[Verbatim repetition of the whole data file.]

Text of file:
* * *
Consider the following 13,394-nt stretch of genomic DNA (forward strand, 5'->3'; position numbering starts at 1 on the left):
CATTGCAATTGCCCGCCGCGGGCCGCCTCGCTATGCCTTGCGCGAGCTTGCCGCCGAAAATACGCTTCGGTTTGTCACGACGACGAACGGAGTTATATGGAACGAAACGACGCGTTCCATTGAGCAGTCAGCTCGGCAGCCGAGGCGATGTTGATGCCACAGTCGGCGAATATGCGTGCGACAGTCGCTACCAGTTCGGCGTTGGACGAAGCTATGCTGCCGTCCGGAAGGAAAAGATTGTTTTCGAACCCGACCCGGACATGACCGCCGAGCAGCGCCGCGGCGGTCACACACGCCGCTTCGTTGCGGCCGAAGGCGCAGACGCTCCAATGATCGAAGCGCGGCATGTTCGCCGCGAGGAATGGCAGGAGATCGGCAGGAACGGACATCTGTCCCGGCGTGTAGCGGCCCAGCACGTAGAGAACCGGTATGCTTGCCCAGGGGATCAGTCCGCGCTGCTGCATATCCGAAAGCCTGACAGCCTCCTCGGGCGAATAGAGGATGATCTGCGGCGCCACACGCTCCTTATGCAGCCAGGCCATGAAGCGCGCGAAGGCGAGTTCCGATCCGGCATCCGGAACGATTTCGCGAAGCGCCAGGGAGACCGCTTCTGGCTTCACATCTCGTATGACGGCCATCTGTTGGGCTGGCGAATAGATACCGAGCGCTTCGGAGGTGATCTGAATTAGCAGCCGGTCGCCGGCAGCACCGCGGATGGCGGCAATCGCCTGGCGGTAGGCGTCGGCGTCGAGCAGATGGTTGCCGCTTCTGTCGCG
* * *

Consider the following 13,394-nt stretch of genomic DNA (forward strand, 5'->3'; position numbering starts at 1 on the left):
CATTGCAATTGCCCGCCGCGGGCCGCCTCGCTATGCCTTGCGCGAGCTTGCCGCCGAAAATACGCTTCGGTTTGTCACGACGACGAACGGAGTTATATGGAACGAAACGACGCGTTCCATTGAGCAGTCAGCTCGGCAGCCGAGGCGATGTTGATGCCACAGTCGGCGAATATGCGTGCGACAGTCGCTACCAGTTCGGCGTTGGACGAAGCTATGCTGCCGTCCGGAAGGAAAAGATTGTTTTCGAACCCGACCCGGACATGACCGCCGAGCAGCGCCGCGGCGGTCACACACGCCGCTTCGTTGCGGCCGAAGGCGCAGACGCTCCAATGATCGAAGCGCGGCATGTTCGCCGCGAGGAATGGCAGGAGATCGGCAGGAACGGACATCTGTCCCGGCGTGTAGCGGCCCAGCACGTAGAGAACCGGTATGCTTGCCCAGGGGATCAGTCCGCGCTGCTGCATATCCGAAAGCCTGACAGCCTCCTCGGGCGAATAGAGGATGATCTGCGGCGCCACACGCTCCTTATGCAGCCAGGCCATGAAGCGCGCGAAGGCGAGTTCCGATCCGGCATCCGGAACGATTTCGCGAAGCGCCAGGGAGACCGCTTCTGGCTTCACATCTCGTATGACGGCCATCTGTTGGGCTGGCGAATAGATACCGAGCGCTTCGGAGGTGATCTGAATTAGCAGCCGGTCGCCGGCAGCACCGCGGATGGCGGCAATCGCCTGGCGGTAGGCGTCGGCGTCGAGCAGATGGTTGCCGCTTCTGTCGCG